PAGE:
RELEASE NO. 01-032
|For Release: April 19, 2001|
Developing renewable energy technologies
NASAs global satellite data are helping people around the world design and develop new technologies for exploiting natural renewable energy sources. Particularly well-suited for under-developed countries, these technologies better enable the conversion of sunlight, for example, into electricity for cooking food, lighting homes, refrigerating medicines, and a host of other practical uses. One product supported by NASA data is receiving international attention at the Summit of the Americas meeting, April 19-22.
Data from the Surface Meteorology and Solar Energy (SSE) Project are essential to the global application of RETScreen®, a software tool developed by CANMET Energy Diversification Research Laboratory (CEDRL) for Natural Resources Canada (NRCan) to help evaluate the viability of implementing renewable energy technologies. NRCan, which has used SSE data since November 1999, will promote RETScreen® at the Summit in Quebec City, Canada. This meeting, with 34 heads of state scheduled to attend, will stress the development of a focused agenda to meet collective challenges, including approaches to energy issues, for nations in the Western Hemisphere.
This topic is particularly relevant today as local, state, and national governments grapple with issues of cost and distribution of electricity. Even as there are rolling blackouts across California and states are debating energy deregulation issues, there are millions of people in lesser-developed countries who must spend more money on fuel for cooking than they spend on food itself.
"This has been a great effort by NASA, and they deserve a lot of credit for making their very valuable data available in a user friendly format to users around the globe," said Gregory L. Leng, section head of the Renewable Energy Capacity-Building Program in CEDRL.
The SSE Project found a way to translate satellite data into formats that are readily usable by commercial companies, like NRCan. This was a major breakthrough for engineers who design systems that convert natural energy into electricity because these data not only provide a global perspective, they also fill the voids from remote areas where there are no ground-based monitoring stations and therefore no available data.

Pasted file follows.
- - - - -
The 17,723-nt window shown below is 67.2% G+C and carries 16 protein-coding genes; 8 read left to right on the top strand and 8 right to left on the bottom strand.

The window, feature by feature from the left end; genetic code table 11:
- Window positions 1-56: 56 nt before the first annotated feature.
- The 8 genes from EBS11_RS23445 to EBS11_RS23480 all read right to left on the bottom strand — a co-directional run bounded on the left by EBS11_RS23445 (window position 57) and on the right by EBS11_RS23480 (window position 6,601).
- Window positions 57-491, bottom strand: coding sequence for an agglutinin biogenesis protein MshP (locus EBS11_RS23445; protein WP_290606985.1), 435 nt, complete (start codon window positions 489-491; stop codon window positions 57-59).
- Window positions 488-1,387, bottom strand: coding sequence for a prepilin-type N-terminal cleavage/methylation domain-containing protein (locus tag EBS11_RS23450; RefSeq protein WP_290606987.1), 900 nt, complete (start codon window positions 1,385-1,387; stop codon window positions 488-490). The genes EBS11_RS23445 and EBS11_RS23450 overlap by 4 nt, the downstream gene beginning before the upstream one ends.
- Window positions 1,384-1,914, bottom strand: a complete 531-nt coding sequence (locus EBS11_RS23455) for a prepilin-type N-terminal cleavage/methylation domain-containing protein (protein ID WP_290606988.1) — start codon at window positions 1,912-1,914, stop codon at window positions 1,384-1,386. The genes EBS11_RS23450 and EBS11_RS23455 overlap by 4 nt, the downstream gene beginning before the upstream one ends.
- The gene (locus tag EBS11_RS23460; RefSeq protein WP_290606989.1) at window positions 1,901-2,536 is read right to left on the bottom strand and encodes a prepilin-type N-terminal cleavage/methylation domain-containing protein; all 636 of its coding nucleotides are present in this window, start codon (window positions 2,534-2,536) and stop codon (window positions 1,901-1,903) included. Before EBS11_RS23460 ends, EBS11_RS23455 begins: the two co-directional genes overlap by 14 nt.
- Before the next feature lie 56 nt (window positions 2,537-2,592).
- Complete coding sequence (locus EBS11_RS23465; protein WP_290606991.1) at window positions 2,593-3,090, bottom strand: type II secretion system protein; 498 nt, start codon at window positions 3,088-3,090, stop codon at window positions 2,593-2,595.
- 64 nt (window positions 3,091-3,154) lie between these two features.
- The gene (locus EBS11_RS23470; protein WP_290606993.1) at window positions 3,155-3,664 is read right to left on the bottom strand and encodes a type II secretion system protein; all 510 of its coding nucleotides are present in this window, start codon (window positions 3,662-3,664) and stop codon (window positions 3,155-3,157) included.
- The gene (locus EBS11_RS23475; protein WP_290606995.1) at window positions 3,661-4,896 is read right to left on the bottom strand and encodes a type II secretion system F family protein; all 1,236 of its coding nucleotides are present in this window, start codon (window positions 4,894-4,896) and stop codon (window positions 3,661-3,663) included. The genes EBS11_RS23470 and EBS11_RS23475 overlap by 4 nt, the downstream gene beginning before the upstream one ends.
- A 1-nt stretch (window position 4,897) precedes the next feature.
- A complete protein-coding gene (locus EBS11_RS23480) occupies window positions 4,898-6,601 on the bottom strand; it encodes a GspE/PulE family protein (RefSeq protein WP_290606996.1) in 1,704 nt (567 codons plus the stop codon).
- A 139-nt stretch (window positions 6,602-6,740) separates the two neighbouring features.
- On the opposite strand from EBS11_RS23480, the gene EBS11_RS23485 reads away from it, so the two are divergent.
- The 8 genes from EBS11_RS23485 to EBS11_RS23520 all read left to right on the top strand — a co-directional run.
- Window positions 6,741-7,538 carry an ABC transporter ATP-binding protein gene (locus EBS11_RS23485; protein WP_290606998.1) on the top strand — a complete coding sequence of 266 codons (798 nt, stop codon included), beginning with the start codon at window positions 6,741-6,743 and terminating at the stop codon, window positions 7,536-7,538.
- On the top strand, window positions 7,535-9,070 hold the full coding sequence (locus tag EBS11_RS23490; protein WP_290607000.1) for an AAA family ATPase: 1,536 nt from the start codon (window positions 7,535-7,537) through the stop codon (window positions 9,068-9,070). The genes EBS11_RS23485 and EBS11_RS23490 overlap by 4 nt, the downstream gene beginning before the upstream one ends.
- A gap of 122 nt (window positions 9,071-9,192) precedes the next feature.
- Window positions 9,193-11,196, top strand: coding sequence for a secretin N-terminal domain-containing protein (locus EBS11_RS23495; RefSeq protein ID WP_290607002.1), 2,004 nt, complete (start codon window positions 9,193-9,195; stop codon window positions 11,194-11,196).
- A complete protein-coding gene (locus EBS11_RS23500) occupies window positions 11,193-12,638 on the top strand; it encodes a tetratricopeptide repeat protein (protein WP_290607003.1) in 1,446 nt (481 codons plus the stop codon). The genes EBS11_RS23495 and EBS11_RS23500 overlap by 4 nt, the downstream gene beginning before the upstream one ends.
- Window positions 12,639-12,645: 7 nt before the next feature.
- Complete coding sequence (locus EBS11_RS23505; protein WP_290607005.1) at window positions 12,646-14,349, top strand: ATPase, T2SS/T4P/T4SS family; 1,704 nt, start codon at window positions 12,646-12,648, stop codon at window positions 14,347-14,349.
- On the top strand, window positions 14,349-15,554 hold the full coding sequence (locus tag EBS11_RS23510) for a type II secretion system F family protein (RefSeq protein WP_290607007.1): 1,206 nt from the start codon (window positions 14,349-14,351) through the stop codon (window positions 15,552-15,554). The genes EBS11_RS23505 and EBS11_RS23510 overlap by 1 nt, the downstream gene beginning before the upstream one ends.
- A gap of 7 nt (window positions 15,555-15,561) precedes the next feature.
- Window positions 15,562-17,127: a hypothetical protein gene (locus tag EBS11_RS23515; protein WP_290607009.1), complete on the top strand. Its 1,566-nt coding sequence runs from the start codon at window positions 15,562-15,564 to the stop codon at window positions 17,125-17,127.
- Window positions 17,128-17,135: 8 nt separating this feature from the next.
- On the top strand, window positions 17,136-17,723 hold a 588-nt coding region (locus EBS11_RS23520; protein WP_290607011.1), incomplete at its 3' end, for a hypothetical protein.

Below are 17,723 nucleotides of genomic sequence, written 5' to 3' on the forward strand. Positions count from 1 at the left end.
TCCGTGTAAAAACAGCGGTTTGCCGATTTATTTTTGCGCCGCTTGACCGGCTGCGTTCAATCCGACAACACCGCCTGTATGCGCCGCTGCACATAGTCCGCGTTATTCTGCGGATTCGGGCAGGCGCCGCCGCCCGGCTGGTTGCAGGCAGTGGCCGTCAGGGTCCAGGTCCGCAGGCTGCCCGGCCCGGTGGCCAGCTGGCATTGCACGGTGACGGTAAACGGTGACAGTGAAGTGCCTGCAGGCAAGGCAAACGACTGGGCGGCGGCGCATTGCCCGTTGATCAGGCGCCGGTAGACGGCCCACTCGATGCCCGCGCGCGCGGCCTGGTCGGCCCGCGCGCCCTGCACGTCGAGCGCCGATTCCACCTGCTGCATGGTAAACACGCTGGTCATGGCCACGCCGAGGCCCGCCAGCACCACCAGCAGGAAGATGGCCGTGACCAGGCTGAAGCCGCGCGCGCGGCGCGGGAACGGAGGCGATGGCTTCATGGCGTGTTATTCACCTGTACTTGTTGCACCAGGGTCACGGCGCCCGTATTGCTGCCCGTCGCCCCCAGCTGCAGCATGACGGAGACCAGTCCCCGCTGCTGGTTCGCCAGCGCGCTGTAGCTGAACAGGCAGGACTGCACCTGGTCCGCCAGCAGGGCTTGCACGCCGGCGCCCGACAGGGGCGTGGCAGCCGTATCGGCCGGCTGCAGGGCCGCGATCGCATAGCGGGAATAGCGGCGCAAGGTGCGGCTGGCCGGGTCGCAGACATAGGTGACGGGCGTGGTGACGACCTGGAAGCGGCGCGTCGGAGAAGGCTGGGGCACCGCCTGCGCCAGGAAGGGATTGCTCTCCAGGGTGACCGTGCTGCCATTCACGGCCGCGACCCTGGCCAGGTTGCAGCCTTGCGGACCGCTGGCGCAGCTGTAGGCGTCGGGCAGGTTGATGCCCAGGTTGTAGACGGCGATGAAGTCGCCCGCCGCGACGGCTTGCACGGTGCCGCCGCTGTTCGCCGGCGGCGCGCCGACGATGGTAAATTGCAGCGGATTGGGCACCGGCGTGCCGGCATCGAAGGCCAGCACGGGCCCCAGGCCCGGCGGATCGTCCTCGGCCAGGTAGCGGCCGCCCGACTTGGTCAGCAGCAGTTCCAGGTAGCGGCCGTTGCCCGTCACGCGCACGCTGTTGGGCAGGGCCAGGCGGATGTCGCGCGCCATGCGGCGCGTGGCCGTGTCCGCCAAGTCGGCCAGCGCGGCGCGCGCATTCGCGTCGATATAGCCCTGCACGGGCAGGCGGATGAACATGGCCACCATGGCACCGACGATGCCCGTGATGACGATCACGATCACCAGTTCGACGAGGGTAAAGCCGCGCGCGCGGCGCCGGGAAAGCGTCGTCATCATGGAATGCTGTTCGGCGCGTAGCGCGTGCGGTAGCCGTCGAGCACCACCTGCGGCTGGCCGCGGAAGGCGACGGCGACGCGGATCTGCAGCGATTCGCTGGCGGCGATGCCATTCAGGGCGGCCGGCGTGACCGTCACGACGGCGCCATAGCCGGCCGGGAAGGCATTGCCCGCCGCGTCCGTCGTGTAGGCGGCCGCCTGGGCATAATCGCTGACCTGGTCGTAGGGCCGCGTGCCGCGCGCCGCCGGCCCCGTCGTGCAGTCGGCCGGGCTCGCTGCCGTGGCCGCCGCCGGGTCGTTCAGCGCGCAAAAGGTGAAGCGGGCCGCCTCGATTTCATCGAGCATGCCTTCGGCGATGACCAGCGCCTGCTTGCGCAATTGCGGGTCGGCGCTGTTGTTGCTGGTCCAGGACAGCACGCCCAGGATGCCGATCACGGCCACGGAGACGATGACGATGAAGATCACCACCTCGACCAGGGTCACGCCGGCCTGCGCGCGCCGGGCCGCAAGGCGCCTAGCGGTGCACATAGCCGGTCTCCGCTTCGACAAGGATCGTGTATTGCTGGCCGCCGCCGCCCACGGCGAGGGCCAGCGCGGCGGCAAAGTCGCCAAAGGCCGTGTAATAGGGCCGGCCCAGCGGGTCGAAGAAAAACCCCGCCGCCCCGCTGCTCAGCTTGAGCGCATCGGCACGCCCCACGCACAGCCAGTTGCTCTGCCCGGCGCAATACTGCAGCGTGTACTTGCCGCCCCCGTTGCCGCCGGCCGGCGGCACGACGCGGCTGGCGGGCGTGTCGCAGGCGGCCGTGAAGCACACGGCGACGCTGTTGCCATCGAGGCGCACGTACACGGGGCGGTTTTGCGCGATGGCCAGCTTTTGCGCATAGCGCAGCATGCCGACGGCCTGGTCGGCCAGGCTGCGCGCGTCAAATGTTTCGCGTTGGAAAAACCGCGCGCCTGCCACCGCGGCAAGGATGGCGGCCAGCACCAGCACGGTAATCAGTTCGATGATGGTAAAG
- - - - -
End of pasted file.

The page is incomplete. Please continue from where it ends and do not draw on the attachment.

"The goal of the SSE Project is to put state-of-the-art, satellite derived solar and meteorology data into the hands of individuals who are involved in the research and analysis of the feasibility of renewable energy technologies," said Roberta DiPasquale, the SSE marketing manager. The SSE Project, managed by NASA Langley Research Center in Hampton, Virginia, works with other government and private organizations to develop the commercial potential of NASA satellite measurements. RETScreen® is just one of the many ways the SSE team achieves their goal.
"The SSE data set has been incorporated into coursework at educational institutions around the world, used by students for thesis papers and analyzed by grassroots and international organizations for possible solar cooking and rural electrification projects. It has even been accessed by architects and heating, ventilation, and air conditioning engineers," DiPasquale said.
The SSE team converts scientific measurements into data useful to the renewable energy community. Users can create resource maps based on global satellite and ground data for a specific area at a certain time. SSE data are available via an innovative data delivery system at http://eosweb.larc.nasa.gov/sse/. Since June 1999, the SSE Web site has generated 315,000 hits, and approximately 2000 registered users have downloaded over 22,600 data documents.
- end -
- end -